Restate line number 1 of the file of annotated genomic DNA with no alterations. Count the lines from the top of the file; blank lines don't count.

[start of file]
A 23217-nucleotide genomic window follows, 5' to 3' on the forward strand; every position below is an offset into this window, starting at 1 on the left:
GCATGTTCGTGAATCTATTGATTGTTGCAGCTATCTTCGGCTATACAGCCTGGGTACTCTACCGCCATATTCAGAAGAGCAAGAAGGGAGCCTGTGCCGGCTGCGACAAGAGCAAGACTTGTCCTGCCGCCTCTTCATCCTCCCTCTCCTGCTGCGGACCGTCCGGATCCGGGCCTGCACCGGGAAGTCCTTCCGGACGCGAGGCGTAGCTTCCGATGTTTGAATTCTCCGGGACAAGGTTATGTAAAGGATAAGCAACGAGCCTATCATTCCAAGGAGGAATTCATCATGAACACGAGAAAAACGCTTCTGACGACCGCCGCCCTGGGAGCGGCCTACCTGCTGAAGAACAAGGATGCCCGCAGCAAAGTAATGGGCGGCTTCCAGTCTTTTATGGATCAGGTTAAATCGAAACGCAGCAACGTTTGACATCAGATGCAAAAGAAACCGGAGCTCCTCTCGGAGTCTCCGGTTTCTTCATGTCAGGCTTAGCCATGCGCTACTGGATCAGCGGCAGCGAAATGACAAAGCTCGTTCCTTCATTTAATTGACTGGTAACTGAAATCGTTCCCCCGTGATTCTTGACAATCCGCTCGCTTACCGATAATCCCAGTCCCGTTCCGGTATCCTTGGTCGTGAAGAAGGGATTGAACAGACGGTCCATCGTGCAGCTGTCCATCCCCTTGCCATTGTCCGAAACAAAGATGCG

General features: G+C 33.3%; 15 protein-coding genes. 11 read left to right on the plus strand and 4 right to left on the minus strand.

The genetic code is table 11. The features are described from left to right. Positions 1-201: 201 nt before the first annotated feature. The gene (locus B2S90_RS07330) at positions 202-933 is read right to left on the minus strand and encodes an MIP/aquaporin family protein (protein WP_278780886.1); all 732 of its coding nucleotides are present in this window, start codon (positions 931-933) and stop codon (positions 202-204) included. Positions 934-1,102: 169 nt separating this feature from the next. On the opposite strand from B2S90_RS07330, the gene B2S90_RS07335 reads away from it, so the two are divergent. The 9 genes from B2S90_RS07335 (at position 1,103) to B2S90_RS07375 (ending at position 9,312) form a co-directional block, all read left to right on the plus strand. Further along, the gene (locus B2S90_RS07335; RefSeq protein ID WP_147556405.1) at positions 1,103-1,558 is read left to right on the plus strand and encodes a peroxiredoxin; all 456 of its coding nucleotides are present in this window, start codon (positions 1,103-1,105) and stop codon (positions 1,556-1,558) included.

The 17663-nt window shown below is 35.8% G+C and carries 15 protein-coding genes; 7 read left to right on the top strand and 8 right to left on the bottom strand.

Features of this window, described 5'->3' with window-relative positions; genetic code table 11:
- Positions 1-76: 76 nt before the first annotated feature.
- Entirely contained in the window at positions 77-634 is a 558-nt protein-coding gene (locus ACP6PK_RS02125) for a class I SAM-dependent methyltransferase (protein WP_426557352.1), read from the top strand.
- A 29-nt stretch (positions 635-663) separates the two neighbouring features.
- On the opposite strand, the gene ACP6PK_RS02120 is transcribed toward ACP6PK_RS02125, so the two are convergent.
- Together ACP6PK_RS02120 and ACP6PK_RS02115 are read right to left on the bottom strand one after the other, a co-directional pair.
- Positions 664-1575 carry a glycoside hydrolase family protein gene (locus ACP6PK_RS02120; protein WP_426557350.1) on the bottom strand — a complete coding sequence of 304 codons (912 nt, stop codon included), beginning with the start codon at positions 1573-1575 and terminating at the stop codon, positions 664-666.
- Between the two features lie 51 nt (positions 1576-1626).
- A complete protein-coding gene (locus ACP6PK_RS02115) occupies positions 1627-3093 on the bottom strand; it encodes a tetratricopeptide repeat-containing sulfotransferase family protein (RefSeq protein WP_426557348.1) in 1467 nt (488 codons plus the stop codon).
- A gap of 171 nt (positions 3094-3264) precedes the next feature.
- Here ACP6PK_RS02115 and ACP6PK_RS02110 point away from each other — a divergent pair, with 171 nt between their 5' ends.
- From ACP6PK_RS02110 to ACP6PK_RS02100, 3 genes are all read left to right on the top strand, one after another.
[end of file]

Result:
A 23217-nucleotide genomic window follows, 5' to 3' on the forward strand; every position below is an offset into this window, starting at 1 on the left: